It is important that your ads are placed into groups/sections that way you can better manage how different areas are performing. There are different ways you can frame a business, and you might use one of these dissection methods already for evaluating the success of your business. Here are 4 ways you could frame your Ad Groups/Campaigns (in this example we are going to use a computer store):
- By Market – Your dissection could be market driven, so for example your Campaigns/Ad Groups could be school computers, enterprise computers, general consumer computers, designer computers, gaming computers
- By Audience – Your dissection could be based around the target audience, so for example: young men, single women, elderly men, event organisers, people in Sydney etc. It is rare for people to use this dissection method but for some businesses it can work quite well.
- By Service – Your dissection could be based around the services you offer, so for example: computer selling, extended warranties, computer repair, internet cafe etc. This is particularly popular for service related industries.
- By Product – Your dissection could be based around your products, so for example: Dell computers, HP laptops etc.
Sometimes it can be really simple to structure your campaign, other times it can be quite challenging depending on your product or service. The main consideration for how you structure the campaign is how would a customer categorise your products and services and secondly how do you evaluate the success of different parts of your business? Most of the time these 2 considerations are identical, but sometimes they may be different.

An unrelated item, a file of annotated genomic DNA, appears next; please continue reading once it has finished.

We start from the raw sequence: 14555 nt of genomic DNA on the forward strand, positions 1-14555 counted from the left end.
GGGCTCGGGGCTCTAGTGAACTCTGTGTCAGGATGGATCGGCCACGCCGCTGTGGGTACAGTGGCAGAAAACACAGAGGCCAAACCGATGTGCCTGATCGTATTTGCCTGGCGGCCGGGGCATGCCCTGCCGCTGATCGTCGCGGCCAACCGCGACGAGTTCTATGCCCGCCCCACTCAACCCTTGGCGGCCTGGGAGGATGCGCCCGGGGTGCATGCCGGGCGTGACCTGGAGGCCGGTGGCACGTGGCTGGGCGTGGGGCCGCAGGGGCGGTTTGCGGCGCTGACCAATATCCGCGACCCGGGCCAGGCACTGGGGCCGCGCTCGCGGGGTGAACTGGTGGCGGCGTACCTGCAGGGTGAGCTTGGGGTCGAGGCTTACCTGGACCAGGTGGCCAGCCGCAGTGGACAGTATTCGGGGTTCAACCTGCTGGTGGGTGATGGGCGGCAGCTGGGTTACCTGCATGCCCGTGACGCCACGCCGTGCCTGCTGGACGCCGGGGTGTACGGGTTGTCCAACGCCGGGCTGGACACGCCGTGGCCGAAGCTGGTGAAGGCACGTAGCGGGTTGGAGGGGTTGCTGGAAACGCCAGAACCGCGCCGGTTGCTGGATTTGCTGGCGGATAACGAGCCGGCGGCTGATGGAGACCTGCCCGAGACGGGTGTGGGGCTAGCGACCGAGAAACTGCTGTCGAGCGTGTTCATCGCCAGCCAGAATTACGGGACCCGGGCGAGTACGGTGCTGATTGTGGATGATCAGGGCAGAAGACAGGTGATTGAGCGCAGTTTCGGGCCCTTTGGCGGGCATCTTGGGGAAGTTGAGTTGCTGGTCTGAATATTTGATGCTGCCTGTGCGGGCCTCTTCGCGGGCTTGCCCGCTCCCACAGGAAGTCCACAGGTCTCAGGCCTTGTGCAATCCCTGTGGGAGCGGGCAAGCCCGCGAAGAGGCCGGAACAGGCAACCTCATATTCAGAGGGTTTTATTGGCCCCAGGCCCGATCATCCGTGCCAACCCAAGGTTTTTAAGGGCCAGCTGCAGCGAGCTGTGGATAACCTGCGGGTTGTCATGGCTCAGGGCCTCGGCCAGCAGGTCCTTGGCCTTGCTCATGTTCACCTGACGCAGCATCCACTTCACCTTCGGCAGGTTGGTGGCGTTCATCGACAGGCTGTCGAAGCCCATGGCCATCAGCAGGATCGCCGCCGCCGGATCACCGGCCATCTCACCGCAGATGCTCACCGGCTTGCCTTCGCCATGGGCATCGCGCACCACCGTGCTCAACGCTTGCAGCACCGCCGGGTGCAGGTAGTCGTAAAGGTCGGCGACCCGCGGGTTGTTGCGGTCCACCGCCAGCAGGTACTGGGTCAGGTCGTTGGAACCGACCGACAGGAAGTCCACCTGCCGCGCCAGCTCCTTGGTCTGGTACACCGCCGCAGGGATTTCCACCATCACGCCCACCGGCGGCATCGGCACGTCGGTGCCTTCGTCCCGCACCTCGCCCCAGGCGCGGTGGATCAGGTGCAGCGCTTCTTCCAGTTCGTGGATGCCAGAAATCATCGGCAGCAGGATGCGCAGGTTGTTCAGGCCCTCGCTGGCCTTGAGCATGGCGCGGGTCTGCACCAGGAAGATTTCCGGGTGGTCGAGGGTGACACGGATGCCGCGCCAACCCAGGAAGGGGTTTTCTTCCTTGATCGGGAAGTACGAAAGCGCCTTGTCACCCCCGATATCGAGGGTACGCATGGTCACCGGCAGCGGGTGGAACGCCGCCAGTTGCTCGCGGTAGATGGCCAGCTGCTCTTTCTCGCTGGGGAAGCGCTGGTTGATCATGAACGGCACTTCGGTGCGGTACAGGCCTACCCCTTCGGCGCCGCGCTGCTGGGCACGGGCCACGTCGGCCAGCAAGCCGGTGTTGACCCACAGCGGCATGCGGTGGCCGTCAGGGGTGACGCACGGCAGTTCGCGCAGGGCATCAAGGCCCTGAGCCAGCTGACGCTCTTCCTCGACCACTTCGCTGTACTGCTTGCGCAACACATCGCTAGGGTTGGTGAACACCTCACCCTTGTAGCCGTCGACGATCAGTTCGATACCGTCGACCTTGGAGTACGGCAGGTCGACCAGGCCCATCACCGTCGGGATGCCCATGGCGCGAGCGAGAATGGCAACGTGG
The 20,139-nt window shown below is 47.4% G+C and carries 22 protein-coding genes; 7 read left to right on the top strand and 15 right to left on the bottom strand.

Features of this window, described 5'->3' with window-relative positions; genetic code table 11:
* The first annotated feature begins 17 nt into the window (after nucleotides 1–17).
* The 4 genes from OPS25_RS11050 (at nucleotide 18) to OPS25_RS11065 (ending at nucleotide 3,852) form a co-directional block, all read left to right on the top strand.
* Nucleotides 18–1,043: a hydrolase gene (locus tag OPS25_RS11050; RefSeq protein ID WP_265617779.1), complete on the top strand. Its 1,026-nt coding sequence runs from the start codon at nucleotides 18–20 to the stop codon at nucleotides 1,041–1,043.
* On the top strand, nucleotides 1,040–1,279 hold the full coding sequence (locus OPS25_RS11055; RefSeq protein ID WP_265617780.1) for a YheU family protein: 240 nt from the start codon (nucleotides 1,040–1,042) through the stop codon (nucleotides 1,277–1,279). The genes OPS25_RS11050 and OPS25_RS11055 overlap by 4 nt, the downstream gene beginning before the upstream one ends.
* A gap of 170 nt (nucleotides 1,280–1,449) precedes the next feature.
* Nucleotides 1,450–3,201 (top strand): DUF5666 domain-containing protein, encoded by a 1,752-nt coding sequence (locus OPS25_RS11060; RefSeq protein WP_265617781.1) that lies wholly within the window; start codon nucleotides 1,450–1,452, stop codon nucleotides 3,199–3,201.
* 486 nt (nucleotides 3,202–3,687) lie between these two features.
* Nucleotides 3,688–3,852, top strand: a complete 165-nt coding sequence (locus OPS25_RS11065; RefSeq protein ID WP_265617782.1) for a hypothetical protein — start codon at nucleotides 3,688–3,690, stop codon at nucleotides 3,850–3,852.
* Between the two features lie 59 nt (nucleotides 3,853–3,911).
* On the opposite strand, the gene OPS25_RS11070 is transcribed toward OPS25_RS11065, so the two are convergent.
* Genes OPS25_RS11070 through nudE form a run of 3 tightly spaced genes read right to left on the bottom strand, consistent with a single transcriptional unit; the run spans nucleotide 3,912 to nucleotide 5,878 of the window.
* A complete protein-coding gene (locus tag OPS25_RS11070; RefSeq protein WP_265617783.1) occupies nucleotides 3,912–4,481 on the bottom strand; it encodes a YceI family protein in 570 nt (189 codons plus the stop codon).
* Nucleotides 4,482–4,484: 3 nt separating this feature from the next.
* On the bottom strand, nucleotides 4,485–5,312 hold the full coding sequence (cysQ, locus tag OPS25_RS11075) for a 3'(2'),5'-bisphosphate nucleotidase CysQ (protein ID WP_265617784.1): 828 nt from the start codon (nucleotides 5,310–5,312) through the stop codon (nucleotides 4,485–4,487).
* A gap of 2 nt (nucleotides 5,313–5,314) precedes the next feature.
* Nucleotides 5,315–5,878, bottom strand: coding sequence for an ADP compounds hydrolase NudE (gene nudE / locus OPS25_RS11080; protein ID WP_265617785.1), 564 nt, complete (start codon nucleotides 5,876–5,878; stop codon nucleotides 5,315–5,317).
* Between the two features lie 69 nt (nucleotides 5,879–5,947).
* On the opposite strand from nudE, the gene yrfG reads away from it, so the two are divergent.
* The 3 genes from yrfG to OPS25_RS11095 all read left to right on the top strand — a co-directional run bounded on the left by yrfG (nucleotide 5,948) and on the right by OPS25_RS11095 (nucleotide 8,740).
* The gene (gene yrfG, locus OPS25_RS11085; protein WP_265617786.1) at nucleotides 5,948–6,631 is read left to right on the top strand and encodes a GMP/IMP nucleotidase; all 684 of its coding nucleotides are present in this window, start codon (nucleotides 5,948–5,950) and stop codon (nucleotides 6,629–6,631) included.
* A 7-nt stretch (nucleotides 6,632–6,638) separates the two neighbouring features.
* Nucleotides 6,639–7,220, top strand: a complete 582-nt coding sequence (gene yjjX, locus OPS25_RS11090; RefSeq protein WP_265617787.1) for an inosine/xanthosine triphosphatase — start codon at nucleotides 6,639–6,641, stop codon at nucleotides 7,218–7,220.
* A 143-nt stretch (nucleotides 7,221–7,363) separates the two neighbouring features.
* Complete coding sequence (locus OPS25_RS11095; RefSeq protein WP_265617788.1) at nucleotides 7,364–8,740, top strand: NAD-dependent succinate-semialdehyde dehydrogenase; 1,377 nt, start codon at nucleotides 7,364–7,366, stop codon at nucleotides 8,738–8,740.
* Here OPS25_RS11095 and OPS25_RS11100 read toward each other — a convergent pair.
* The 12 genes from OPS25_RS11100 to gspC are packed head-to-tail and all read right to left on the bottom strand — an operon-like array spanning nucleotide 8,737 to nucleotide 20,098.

How can I test the success of my campaigns?
There is a distinction between a successfully managed campaign and a successful advertising venture for your business. For example a lot of SEO companies consider having a high CTR (click through rate or the amount of clicks per impression) and having a low bid per a keyword is a telling factor of a successful campaign. However if customers are landing on your website from Adwords and they are not converting than ultimately Adwords is not good value for money. There are 2 ways you can evaluate the success of Adwords for your business with one being extremely obvious and the other using Adwords tools effectively:
- You can of course take note of your sales data at the moment and then see if anything changes after you start using Adwords. With this you definitely need good quality data and data taken over a long time period. This evaluation method might be flawed because there might be external factors away from Adwords that are affecting your sales figures